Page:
Tyler Hilinski’s Death Casts CDC Findings on Football Players in New Light
But there's still not enough research to know for sure.
In January, Washington State quarterback Tyler Hilinski died by suicide. And on Tuesday, his parents revealed to The Today Show and Sports Illustrated that the 21-year-old had chronic traumatic encephalopathy. Doctors at the Mayo Clinic, whom his parents had given permission to examine their son’s brain, told them of the diagnosis not long after his death: stage 1 CTE.
Hilinski’s death and subsequent exam results bring to mind the recent case of Aaron Hernandez, a young professional football player who died by suicide and was posthumously diagnosed with severe CTE. And while the US Centers for Disease Control and Prevention showed in 2016 that NFL players don’t have a higher risk of suicide, these cases cast shades of nuance, or even doubt, on those findings.
CTE, a condition that can result from repeated or severe traumatic brain injuries and is most often associated with football players, combat veterans, and boxers, can manifest as a number of symptoms including aggression, depression, and suicidal thoughts. In Hilinski’s case, the condition was only in its early stages, but if such a young player could develop CTE, the question hangs in the air, Would he still be alive if he hadn’t played football?
“We don’t really have a great answer to that question, but the data coming in — in particular, the CTE case-series study from last year in [the Journal of the American Medical Association] — are concerning,” Atheendar Venkataramani, an assistant professor of medical ethics and health policy at the University of Pennsylvania’s Perelman School of Medicine, tells Inverse.
The set he’s referring to is a 2017 study in JAMA, in which doctors found evidence of CTE in 110 out of the 111 deceased NFL players’ brains they examined. More recently, Venkataramani co-authored a paper, published in February, that compared health outcomes of career football players to those of temporary replacement players who played during the NFL strike in 1987.
“We found a higher risk of death from all causes after retirement among NFL players, though the small number of deaths preclude strong conclusions,” he says. These modest results echo those of the 2016 CDC study that showed no significant difference in suicide rates between NFL players and the rest of the non-pro-football-playing population.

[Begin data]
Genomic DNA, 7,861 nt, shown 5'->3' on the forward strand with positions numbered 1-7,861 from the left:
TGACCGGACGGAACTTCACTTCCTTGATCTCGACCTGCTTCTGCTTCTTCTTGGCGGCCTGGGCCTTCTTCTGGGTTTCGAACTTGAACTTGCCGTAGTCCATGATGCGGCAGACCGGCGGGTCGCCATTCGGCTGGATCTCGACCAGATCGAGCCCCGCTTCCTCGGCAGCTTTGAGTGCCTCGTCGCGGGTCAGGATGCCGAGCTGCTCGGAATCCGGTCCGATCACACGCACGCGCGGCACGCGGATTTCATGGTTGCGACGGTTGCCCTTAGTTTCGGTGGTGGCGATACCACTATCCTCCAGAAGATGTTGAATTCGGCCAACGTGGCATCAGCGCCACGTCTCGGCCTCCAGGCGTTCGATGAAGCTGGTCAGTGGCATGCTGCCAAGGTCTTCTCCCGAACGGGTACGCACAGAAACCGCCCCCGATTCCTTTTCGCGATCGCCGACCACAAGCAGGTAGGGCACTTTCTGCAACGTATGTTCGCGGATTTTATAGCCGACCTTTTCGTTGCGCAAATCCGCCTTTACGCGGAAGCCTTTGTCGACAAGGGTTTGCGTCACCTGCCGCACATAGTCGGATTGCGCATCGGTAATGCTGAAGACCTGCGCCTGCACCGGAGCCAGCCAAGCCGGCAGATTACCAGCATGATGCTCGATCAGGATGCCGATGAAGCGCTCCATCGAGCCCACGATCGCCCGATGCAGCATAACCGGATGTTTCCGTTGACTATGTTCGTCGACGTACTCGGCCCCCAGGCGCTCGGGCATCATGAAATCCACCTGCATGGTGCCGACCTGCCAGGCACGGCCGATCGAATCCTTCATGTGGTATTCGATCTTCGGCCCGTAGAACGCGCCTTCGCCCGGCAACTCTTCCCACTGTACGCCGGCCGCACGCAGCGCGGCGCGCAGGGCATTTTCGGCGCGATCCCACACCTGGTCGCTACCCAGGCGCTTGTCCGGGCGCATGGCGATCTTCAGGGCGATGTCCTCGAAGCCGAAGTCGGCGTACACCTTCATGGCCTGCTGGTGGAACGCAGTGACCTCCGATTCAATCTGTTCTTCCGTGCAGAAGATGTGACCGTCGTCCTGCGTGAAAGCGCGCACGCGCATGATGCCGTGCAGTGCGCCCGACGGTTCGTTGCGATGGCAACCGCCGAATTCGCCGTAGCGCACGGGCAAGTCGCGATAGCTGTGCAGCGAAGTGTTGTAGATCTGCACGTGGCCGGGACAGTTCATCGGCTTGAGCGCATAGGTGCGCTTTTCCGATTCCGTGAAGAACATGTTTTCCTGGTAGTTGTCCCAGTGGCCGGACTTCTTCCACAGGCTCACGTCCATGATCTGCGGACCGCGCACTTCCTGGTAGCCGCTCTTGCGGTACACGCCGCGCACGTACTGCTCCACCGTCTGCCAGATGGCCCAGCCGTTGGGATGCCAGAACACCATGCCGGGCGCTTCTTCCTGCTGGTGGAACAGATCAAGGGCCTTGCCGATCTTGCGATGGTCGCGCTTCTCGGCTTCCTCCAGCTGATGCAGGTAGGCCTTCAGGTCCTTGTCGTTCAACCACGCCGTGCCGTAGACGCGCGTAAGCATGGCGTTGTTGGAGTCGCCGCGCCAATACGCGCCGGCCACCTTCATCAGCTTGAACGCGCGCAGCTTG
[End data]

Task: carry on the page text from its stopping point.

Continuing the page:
“But that data doesn’t answer the question at hand, which is whether Tyler Hilinski would still be alive if he hadn’t played football,” says Venkataramani. He suggests that particular study didn’t show us much information about Hilinski’s case since comparing NFL players to people like me and you doesn’t tell us much about mental health issues and CTE in high school or college players. Hence Venkataramani’s use of the unique group of replacements in his study.
“In our work, we’ve tried to better understand how playing NFL football influences health by trying to find a better comparison group — that is, rather than compare NFL football players to regular people who are not nearly as healthy or fit, we’d find a group of people who are as physically fit and athletic as NFL players, but happened not to play in the league,” he says. “Similar study designs could be helpful in looking at the impacts of exposure to other levels of the sport, like during high school or college.”
So until doctors can find ways to conduct more research on the health and well-being of young football players like Tyler Hilinski, we may not know whether his untimely death or the deaths of others like him may be the result of playing football. In the meantime, even veteran NFL players like Brett Favre have begun to question the safety of football.